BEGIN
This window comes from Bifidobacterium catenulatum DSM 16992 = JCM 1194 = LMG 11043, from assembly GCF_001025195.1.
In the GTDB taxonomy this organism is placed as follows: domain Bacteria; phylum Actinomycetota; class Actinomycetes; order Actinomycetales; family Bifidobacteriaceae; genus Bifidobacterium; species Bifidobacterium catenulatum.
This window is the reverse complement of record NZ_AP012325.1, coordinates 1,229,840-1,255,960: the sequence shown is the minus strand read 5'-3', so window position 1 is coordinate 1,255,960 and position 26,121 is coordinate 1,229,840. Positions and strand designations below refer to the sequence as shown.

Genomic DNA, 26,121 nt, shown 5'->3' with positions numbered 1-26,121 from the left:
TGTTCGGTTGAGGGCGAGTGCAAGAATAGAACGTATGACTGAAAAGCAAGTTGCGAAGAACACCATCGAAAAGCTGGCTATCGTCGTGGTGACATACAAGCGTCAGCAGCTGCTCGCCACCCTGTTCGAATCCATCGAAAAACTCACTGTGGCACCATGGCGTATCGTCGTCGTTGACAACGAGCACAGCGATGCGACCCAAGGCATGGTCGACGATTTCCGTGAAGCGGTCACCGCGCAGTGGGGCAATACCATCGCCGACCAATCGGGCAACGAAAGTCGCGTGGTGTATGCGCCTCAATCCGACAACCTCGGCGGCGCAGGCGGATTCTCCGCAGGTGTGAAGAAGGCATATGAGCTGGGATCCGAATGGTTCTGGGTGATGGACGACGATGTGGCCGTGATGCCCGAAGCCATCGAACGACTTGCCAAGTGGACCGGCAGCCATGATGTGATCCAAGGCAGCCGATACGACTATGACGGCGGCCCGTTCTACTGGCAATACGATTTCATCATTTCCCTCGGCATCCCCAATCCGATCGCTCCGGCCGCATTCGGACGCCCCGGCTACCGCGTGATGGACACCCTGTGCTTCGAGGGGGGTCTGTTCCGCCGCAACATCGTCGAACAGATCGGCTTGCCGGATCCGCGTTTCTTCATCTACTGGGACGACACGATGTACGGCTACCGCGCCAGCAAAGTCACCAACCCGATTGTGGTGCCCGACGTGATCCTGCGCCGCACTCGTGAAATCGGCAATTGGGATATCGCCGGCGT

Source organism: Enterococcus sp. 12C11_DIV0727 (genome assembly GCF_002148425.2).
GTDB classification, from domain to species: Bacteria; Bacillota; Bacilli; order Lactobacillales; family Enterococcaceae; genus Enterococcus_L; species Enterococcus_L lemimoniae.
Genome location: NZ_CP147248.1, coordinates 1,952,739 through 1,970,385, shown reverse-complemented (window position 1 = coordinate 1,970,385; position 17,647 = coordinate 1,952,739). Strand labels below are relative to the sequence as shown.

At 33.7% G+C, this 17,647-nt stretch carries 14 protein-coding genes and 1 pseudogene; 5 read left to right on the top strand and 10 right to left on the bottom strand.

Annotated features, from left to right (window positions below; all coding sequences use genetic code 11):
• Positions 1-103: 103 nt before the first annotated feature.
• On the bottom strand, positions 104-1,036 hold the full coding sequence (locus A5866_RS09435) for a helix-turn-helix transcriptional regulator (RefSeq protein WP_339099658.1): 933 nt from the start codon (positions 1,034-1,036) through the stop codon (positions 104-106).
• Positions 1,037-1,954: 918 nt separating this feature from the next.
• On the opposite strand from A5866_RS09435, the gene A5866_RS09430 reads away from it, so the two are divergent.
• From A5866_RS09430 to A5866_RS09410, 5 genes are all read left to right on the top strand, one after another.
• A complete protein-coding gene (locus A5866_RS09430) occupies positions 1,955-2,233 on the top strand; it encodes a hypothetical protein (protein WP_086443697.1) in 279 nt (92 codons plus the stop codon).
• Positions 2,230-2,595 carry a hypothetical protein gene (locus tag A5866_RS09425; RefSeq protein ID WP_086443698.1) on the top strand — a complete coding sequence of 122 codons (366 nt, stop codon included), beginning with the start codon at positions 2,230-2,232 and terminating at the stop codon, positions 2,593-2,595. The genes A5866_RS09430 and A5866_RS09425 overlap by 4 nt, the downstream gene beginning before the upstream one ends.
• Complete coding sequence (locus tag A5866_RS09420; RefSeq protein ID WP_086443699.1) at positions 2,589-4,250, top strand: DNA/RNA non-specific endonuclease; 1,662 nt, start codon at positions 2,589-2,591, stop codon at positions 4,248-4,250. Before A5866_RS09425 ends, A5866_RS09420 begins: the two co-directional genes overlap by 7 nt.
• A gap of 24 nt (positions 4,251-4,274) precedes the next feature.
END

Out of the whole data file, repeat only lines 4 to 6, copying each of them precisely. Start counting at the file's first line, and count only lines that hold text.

Genomic DNA, 26,121 nt, shown 5'->3' with positions numbered 1-26,121 from the left:
TGTTCGGTTGAGGGCGAGTGCAAGAATAGAACGTATGACTGAAAAGCAAGTTGCGAAGAACACCATCGAAAAGCTGGCTATCGTCGTGGTGACATACAAGCGTCAGCAGCTGCTCGCCACCCTGTTCGAATCCATCGAAAAACTCACTGTGGCACCATGGCGTATCGTCGTCGTTGACAACGAGCACAGCGATGCGACCCAAGGCATGGTCGACGATTTCCGTGAAGCGGTCACCGCGCAGTGGGGCAATACCATCGCCGACCAATCGGGCAACGAAAGTCGCGTGGTGTATGCGCCTCAATCCGACAACCTCGGCGGCGCAGGCGGATTCTCCGCAGGTGTGAAGAAGGCATATGAGCTGGGATCCGAATGGTTCTGGGTGATGGACGACGATGTGGCCGTGATGCCCGAAGCCATCGAACGACTTGCCAAGTGGACCGGCAGCCATGATGTGATCCAAGGCAGCCGATACGACTATGACGGCGGCCCGTTCTACTGGCAATACGATTTCATCATTTCCCTCGGCATCCCCAATCCGATCGCTCCGGCCGCATTCGGACGCCCCGGCTACCGCGTGATGGACACCCTGTGCTTCGAGGGGGGTCTGTTCCGCCGCAACATCGTCGAACAGATCGGCTTGCCGGATCCGCGTTTCTTCATCTACTGGGACGACACGATGTACGGCTACCGCGCCAGCAAAGTCACCAACCCGATTGTGGTGCCCGACGTGATCCTGCGCCGCACTCGTGAAATCGGCAATTGGGATATCGCCGGCGT

Source organism: Enterococcus sp. 12C11_DIV0727 (genome assembly GCF_002148425.2).